This colony had been one of the successful colonies in the early years along with Jamestown, Virginia. The Plymouth Colony did not have a royal charter in order to be authorized to form its own government. The Mayflower Compact was its first governing document. This was signed by forty-one men in Provincetown Harbor on November 21, 1960. The Governor was the highest and the most powerful leader in the colony and was originally elected by the people, but was later selected by the court. The colony had an official seal that shows four figures in Native American clothing within a shield with St. George’s Cross. This seal is still used in Plymouth today.

Survival

During Plymouth Colony’s first two-and-a-half years, the economy was in the form of a communal system. This means that there was no such thing as private property or division of labor. The crops and food were grown for allocation to the whole town and were equally distributed to the people. But in 1623, the Plymouth Plantation had difficulties which led to starvation. This led the leaders to try another system. They started to allot private properties, mainly land, which increased productivity and pulled the plantation out of poverty. It was proven that people became more productive when they were tasked to plant the crops that they would later use for their own consumption.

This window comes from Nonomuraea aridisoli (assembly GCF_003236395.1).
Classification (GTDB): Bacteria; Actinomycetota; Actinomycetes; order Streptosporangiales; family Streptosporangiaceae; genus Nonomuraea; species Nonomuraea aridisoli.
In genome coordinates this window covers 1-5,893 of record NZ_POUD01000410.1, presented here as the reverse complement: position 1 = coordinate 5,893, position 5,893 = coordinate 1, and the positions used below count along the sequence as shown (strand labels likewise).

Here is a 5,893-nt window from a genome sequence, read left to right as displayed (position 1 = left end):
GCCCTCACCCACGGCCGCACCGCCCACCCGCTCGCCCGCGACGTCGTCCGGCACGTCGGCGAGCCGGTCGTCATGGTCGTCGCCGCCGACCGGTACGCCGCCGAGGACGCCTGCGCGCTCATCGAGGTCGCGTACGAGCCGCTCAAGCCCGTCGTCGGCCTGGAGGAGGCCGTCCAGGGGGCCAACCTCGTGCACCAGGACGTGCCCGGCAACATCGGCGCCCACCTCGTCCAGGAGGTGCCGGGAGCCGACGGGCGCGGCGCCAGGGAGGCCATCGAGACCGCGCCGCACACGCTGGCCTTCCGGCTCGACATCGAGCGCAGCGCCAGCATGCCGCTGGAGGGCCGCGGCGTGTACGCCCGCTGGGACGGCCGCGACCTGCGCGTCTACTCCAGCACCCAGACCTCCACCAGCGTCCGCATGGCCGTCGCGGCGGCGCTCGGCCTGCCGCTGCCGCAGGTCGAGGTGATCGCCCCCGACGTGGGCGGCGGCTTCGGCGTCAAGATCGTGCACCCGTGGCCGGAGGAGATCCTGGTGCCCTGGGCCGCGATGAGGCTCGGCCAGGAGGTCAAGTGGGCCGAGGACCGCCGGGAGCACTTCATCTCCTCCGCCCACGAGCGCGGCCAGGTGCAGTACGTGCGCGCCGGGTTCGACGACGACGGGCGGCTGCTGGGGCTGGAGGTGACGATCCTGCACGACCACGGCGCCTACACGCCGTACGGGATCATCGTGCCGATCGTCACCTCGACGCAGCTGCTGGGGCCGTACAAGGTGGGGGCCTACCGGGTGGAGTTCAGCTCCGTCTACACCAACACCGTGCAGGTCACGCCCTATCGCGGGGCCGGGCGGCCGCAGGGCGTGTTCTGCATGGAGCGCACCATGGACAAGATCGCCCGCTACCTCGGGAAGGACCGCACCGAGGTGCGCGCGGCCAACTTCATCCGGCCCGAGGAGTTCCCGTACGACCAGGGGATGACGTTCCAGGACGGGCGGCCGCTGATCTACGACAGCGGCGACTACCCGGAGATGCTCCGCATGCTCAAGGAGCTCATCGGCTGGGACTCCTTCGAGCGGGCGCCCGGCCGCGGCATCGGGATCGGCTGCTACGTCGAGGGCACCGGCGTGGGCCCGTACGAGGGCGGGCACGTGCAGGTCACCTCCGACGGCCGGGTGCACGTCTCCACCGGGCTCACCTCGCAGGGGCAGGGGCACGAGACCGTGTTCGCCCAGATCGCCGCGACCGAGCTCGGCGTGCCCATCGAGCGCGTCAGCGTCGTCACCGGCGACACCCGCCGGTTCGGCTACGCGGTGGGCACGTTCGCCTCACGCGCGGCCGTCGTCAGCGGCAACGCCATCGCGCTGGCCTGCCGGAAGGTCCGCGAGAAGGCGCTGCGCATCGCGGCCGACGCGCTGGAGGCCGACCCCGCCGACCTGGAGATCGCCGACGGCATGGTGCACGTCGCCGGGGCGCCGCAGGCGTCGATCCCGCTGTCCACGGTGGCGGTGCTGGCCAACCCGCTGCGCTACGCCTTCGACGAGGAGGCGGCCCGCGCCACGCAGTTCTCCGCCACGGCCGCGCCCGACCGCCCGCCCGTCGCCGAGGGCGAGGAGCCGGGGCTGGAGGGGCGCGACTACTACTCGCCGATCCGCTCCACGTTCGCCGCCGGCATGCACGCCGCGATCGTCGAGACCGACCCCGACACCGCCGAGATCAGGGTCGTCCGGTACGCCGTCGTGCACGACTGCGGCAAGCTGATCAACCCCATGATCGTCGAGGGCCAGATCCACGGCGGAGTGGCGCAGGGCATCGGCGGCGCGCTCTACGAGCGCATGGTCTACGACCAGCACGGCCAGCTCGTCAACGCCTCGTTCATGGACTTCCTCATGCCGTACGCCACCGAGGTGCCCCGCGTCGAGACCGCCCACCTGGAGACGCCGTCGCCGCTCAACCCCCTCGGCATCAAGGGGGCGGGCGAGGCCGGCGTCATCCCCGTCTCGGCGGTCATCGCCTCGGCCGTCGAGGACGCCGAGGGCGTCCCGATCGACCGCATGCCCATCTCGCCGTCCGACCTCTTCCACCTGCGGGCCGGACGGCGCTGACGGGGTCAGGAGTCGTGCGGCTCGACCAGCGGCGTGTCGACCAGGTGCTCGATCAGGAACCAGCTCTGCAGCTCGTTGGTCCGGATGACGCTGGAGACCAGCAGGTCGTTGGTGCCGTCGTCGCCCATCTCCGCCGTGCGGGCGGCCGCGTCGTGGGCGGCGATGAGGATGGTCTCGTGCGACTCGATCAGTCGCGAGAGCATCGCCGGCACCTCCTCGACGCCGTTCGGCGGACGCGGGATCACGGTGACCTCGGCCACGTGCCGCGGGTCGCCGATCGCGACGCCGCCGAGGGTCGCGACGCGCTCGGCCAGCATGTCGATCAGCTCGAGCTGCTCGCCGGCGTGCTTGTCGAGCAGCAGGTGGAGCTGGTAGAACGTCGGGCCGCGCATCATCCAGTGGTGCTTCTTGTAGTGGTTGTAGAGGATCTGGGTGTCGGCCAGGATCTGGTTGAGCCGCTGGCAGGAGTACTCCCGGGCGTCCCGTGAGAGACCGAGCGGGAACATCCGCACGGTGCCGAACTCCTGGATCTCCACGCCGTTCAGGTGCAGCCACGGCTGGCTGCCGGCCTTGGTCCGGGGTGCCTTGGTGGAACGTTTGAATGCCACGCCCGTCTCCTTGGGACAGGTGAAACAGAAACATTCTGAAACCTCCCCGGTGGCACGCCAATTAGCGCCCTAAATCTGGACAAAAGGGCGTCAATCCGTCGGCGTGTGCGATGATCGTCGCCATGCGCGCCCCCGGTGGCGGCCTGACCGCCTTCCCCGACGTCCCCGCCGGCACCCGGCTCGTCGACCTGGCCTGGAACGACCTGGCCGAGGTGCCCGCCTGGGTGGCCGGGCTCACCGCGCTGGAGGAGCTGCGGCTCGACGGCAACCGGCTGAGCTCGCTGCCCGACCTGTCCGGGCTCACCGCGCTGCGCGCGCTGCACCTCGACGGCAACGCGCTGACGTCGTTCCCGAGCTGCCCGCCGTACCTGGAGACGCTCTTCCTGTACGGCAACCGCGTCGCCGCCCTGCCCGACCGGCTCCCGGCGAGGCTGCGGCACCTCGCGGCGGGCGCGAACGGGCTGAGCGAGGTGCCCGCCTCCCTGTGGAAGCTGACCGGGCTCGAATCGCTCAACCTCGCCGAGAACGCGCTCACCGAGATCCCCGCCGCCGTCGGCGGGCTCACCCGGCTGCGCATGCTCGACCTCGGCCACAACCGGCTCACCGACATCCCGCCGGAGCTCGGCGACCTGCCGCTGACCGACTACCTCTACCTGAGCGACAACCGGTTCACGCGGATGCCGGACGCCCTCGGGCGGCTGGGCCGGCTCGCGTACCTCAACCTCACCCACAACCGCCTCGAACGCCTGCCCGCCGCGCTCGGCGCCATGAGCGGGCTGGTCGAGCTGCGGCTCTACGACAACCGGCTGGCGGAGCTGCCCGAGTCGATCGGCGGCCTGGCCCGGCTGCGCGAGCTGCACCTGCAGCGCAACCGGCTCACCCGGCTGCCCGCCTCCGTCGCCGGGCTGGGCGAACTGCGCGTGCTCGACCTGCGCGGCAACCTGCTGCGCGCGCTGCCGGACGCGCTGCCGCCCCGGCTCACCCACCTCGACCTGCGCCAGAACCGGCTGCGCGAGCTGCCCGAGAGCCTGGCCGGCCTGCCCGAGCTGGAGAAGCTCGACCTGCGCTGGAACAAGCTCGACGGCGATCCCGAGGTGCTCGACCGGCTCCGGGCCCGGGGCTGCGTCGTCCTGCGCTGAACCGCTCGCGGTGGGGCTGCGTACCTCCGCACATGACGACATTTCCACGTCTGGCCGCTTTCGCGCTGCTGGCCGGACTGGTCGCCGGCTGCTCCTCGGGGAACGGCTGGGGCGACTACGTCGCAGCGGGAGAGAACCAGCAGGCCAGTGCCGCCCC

Agriculture, Livestock, & Trading

Fur trading had been the largest supplier of wealth in the colony but they were raided frequently creating economic difficulties for the people. To make up for the losses, the people fished out of Cape Cod that had been abundant to all types of fish. Yet it didn’t take a long time before they also gave up on this because they lacked fishing skills. Cattle raising and selling were the livelihood that improved the colony’s economy.

The Great Migration brought the price of cattle down. The livelihood was also affected by the presence of other animals such as pigs, goats and sheep that were being raised in the colony. Agriculture was a source of livelihood in the colony. Colonists planted squash, pumpkins, potatoes, beans and maize. They also adopted the planting of carrots, oats, turnips, wheat, barley and peas. The colony had very little cash but they were wealthy because of their physical possessions. The residents experienced economic stability because of durable goods like fine wares and clothes.